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One big XML file or lots of small ones

Kim Mirtens
Greenhorn

Joined: Dec 17, 2006
Posts: 21
My program uses a lot of static information to do calculations. To make this information more readable to humans I'm migrating from CSV to XML. The CSV files are all separate files for one kind of information.

I've already converted one CSV file to XML and written a test class to retrieve the necessary information. My test class uses DOM and XPath to look up the correct value it needs to do the calculation. I used DOM because I need very frequent access to these values and thought in memory access would speed things up. Is DOM the right way to go or should I use SAX?

Now I also want to convert my other CSV files and put them in the same XML. This would make it more manageable because I would have one file instead of 15. I reckon the total size of this one XML file will be around 2.5 MB (it's all static information so this size won't change). Can I still use DOM in this case? Will XPath be a lot slower when I'm looking through a big DOM tree? Is it better to create 15 seperate XML files and load them as 15 different DOM trees? Will SAX be faster?
William Brogden
Author and all-around good cowpoke
Rancher

Joined: Mar 22, 2000
Posts: 12821
    
    5
XPath is kind of slow for repeated lookups. What I do with a DOM of test questions is to create a HashMap where the significant Element references are stored with the question ID as the key. All of the HashMaps are created when the DOM is initially parsed.

This leaves the DOM intact but speeds up the access.

Bill
Paul Clapham
Bartender

Joined: Oct 14, 2005
Posts: 18882
    
    8

Note also that the choice between DOM and SAX is a choice about how you will get the data from external storage into memory, not how you will store the data in memory.

If you don't need the Document that a DOM parser produces, and you just want to produce your own data structure in memory, then you could use a SAX parser. But if you already have something working, I wouldn't rewrite your code on the grounds that your program might start up faster. At this point I would say you have better things to do.
Kim Mirtens
Greenhorn

Joined: Dec 17, 2006
Posts: 21
Maybe my exact work method will be more clear with my source code. I'm really a newbie when it comes to xml. I'm really uncertain about this code. This is just a test class to access my xml document.

My xml document looks like this:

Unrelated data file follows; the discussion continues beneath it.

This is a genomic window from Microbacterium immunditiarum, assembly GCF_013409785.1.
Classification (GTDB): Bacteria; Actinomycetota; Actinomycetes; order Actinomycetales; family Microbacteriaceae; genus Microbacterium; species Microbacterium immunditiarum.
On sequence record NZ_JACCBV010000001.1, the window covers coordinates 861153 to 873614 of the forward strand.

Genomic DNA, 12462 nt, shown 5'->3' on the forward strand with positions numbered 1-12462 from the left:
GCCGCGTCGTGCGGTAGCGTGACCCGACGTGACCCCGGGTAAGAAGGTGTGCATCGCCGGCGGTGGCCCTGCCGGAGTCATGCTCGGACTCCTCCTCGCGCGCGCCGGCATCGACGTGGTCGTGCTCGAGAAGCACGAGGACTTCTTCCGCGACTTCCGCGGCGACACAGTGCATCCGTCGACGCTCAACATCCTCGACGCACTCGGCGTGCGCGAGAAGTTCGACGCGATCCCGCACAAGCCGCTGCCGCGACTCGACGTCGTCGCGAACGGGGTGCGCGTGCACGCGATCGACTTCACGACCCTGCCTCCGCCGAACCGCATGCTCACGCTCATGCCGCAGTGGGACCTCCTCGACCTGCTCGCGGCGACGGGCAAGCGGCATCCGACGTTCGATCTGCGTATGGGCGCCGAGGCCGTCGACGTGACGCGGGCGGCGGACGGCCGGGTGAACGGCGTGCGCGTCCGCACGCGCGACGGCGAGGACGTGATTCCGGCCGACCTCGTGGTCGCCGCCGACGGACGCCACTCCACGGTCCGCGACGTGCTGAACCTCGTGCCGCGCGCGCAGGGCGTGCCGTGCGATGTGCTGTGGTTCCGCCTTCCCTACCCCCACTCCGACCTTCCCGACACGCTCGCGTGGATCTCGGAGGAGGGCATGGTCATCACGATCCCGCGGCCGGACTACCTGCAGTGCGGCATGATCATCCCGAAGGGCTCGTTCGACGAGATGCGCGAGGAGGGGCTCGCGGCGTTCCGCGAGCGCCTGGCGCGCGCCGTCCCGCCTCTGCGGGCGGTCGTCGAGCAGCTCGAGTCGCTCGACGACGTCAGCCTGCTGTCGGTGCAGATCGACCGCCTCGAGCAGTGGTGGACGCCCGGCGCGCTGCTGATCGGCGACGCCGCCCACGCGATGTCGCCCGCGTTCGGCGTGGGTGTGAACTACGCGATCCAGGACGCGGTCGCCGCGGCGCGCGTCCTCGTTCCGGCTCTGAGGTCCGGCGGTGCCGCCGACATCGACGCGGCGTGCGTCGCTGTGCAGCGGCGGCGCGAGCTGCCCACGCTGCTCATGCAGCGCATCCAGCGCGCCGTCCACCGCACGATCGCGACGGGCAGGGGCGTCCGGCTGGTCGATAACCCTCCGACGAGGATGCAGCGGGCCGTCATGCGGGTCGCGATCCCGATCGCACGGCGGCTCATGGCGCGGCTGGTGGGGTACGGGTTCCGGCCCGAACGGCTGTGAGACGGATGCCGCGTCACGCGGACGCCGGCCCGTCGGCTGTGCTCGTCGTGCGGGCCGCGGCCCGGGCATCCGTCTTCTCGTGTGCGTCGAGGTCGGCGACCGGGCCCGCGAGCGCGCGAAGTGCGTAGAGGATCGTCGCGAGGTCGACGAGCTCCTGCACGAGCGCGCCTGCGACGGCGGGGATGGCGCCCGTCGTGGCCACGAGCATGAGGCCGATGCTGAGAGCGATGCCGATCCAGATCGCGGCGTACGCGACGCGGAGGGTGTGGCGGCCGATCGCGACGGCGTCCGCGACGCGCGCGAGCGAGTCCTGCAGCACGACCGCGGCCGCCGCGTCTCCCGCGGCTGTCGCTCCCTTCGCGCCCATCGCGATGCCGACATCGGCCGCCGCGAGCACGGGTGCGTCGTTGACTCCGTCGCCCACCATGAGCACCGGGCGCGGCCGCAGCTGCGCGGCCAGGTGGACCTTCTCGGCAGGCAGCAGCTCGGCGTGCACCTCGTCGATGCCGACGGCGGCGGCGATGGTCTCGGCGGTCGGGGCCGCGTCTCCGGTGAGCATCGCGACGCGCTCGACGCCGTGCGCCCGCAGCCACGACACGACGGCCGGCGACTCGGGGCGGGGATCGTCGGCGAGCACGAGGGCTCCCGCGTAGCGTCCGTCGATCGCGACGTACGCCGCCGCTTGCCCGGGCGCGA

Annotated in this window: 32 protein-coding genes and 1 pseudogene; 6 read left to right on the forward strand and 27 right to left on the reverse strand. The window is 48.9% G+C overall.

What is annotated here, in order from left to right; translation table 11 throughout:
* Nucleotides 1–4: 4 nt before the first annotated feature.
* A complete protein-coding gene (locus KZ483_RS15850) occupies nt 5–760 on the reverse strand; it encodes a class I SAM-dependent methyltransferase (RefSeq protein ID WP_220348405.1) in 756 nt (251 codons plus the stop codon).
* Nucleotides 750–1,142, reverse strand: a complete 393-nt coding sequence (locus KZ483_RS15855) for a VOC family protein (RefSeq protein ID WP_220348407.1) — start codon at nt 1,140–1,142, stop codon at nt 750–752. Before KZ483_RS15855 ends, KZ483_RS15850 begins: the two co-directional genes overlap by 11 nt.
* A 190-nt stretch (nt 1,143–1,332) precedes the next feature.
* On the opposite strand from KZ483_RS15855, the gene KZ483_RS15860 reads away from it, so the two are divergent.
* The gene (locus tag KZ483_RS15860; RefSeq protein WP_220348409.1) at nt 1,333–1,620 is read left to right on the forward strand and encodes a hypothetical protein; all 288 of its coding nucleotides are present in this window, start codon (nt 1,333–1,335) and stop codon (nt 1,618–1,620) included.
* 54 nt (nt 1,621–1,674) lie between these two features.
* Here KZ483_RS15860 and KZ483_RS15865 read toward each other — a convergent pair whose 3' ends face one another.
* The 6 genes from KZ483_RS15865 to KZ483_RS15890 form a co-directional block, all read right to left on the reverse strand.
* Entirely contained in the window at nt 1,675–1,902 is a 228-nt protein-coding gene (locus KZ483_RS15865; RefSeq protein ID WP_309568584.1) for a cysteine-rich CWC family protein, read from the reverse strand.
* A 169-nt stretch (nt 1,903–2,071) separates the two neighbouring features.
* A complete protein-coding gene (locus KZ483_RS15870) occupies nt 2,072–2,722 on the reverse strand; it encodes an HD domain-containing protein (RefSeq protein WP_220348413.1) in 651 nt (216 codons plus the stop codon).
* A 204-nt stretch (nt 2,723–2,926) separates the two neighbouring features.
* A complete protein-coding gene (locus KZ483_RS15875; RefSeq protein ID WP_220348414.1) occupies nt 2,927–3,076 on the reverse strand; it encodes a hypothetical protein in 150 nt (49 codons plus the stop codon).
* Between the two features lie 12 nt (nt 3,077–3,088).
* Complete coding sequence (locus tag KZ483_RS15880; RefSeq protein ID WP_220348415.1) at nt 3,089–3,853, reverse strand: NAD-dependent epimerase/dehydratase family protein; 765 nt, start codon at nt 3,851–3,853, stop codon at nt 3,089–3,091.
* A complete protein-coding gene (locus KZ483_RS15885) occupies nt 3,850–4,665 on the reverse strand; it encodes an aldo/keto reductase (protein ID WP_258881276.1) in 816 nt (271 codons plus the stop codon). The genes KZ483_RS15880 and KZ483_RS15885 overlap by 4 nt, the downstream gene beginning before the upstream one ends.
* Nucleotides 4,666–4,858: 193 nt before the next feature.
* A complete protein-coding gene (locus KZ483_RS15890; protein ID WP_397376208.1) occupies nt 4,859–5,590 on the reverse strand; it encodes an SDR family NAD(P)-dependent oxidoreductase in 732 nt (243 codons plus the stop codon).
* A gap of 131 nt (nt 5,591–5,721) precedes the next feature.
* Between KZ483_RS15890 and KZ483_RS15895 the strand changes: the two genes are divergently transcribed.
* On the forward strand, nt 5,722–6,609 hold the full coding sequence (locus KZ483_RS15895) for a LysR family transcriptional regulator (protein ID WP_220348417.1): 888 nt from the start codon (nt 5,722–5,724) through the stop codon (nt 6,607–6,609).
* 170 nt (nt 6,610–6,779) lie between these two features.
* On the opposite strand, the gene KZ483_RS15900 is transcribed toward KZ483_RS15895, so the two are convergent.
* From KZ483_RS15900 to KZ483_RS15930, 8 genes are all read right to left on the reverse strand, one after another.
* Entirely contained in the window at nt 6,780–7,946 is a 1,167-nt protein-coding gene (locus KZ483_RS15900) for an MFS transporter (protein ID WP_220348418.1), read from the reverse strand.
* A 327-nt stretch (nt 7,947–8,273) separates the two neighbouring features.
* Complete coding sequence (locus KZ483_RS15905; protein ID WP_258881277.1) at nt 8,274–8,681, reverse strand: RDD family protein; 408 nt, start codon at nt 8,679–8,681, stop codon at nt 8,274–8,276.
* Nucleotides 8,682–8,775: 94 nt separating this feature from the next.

(of course with a lot more data elements)

My java class to access the data looks like this:


Is this a good way to handle things? Will this give a good performance when I repetitively look up things? What is your advice/suggestions?
William Brogden
Author and all-around good cowpoke
Rancher

Joined: Mar 22, 2000
Posts: 12821
    
    5
I worry when I see code like this:


because it does not provide for the case when getFirstChild() returns null - which is what you would get if the Element is empty. Also if the NodeList is empty you will get a NullPointerException.

How is the performance of your existing code? Have you tested it with a realistic load?

Bill
Kim Mirtens
Greenhorn

Joined: Dec 17, 2006
Posts: 21
Originally posted by William Brogden:

How is the performance of your existing code? Have you tested it with a realistic load?

Bill


I only wrote this test class. To actually implement it and test it under a realistic load I still need to do some major recoding. I really can't judge performance.
Being a test class it is indeed not error safe. I was more interested in what you thought of my implementation of XML.
William Brogden
Author and all-around good cowpoke
Rancher

Joined: Mar 22, 2000
Posts: 12821
    
    5
Having consider what you appear to be trying to do, I conclude that working with the DOM is a bad idea. If this was my problem I would use SAX to parse, and create a POJO (Plain Ole Java Object) for each <data> element.

With a collection of POJO in hand, you are free to make all sorts of lists and Maps of references to the POJO sorted and indexed in various ways that will facillitate the lookup and interpolation. MUCH faster than XPath and other DOM operations and less memory intensive.

Make your POJO serializable and you can write out the whole collection as a serialized list object, but I bet you will find the SAX parsing is pretty fast.

Bill
 
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